This Teenager Stopped To Revive A Dying Father – But Weeks Later He Turned Up At Her School

Image: Facebook/The Times-Mail
No doubt when high-schooler Lexi Lindsey set out for a music concert, she didn’t expect to save a life. However, when she saw a figure slump over on the road, Lindsey didn’t hesitate. And as her car stopped, she raced straight over to see if she could help.
Image: Facebook/Alexis Lindsey
At first glance, there’s little to connect Lindsey with Brian Putt. After all, she’s a student at Bedford North Lawrence High School (BNL), and he’s a U.S. Navy vet. Nevertheless, as Lindsey set out for a Justin Timberlake concert in April 2019, their paths crossed in a very serendipitous way.
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Putt, a father to two daughters, formerly served on a U.S. Navy submarine and currently works at the Naval Surface Warfare Center Crane. But during a work-related visit to Florida, he endured some health problems. Specifically, doctors diagnosed him with an irregular heartbeat, better known as heart arrhythmia.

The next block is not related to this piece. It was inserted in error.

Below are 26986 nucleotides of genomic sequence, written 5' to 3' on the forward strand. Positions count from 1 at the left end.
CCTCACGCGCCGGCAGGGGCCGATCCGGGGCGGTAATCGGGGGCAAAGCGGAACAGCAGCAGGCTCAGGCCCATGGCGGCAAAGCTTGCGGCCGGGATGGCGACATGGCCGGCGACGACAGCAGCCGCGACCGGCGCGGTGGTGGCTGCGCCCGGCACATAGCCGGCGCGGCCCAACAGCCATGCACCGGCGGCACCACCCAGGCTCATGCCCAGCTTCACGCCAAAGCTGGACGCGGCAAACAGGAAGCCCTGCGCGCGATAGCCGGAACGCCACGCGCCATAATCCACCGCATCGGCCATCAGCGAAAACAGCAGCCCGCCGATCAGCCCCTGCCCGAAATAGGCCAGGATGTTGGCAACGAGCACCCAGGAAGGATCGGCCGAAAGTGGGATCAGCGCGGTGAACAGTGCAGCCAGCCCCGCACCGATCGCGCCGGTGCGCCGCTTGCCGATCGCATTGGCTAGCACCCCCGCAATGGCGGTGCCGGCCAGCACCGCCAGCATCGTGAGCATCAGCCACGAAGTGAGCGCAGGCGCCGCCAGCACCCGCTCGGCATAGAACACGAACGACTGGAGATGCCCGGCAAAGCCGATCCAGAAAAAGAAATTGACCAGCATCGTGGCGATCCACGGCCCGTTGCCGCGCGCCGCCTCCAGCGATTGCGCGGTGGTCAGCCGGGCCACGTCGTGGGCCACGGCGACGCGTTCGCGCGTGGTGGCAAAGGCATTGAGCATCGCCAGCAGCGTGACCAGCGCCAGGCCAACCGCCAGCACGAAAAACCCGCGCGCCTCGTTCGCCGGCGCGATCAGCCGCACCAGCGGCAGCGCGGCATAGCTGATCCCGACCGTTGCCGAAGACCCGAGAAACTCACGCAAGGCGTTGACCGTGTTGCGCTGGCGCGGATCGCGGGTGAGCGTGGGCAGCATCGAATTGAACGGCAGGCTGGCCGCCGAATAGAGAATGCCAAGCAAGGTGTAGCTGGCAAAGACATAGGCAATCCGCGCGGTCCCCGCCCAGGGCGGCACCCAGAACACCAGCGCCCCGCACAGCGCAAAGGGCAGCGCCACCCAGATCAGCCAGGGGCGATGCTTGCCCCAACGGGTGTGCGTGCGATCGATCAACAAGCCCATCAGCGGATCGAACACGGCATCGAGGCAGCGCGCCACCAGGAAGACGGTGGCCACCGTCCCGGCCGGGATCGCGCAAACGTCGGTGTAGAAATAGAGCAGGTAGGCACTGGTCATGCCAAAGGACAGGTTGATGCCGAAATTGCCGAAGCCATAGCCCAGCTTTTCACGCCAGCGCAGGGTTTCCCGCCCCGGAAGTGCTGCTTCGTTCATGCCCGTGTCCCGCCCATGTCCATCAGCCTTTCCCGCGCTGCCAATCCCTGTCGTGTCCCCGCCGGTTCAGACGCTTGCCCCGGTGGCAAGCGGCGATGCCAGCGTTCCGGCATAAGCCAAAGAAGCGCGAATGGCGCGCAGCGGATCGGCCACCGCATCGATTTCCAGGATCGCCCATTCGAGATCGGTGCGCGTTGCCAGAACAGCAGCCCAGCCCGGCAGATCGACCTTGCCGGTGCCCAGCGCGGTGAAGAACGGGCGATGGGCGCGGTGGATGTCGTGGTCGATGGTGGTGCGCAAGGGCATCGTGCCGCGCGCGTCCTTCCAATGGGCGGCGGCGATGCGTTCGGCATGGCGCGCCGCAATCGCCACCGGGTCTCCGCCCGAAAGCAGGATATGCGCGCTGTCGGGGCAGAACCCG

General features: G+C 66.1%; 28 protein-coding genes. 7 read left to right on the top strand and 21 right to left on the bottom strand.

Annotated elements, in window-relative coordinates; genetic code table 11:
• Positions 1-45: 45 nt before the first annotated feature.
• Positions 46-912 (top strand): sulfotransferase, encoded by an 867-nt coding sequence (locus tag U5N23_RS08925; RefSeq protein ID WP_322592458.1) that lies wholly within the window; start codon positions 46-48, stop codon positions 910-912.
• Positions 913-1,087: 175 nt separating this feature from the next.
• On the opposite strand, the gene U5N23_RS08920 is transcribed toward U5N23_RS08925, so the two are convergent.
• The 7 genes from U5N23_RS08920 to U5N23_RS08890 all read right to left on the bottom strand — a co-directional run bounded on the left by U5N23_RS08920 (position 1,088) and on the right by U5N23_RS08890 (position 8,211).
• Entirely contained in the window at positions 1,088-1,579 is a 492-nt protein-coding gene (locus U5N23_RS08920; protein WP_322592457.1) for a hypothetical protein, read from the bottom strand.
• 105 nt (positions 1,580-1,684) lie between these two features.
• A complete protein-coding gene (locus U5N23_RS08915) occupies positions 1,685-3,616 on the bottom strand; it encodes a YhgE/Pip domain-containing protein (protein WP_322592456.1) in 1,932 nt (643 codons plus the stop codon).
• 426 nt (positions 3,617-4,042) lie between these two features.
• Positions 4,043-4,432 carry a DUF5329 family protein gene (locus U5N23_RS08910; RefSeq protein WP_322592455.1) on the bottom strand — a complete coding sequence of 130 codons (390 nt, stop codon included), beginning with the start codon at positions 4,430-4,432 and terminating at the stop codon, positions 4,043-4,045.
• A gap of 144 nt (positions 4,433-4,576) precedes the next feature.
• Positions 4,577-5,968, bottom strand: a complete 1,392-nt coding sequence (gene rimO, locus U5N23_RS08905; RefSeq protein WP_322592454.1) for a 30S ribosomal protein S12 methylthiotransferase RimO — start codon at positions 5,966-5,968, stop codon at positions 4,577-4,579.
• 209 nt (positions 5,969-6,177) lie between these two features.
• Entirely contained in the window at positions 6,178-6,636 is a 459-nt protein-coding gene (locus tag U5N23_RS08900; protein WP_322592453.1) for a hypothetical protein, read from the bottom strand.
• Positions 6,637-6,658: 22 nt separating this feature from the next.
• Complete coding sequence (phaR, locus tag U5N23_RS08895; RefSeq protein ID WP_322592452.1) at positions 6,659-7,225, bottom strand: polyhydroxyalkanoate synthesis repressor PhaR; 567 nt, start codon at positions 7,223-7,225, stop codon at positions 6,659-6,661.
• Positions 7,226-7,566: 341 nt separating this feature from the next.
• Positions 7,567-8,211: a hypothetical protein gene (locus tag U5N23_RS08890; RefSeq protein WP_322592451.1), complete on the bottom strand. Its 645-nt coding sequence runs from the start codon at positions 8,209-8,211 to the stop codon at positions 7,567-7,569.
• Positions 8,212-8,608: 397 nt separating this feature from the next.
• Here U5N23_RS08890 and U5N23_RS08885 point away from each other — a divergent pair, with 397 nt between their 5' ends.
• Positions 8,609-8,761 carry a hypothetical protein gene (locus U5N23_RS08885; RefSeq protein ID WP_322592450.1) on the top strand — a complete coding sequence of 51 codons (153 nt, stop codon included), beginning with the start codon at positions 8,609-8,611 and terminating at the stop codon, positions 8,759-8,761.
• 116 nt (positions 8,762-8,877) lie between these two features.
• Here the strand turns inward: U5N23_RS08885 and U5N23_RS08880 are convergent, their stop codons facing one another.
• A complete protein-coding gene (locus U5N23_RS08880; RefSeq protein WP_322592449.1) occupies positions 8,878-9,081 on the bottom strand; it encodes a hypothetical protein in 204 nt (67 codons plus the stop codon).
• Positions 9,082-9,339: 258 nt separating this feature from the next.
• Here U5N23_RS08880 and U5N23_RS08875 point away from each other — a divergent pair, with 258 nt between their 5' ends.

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Arrhythmias can affect anyone of any age and come in five principal types. The most frequently occurring is atrial fibrillation (AF), which results in a more rapid heartbeat. In addition to the heart’s increase in beats per second, its rhythm also becomes inconsistent and unpredictable. Age and certain lifestyle choices increase the risk of AF.
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Supraventricular tachycardia, another kind of arrhythmia, causes a drastic increase in the sufferer’s heartbeat, even when they’re inactive. Meanwhile, bradycardia is almost the polar opposite, because it actually slows down the sufferer’s heart rhythms. In the case of heart block, which has similar symptoms, the speed shift can even make sufferers pass out.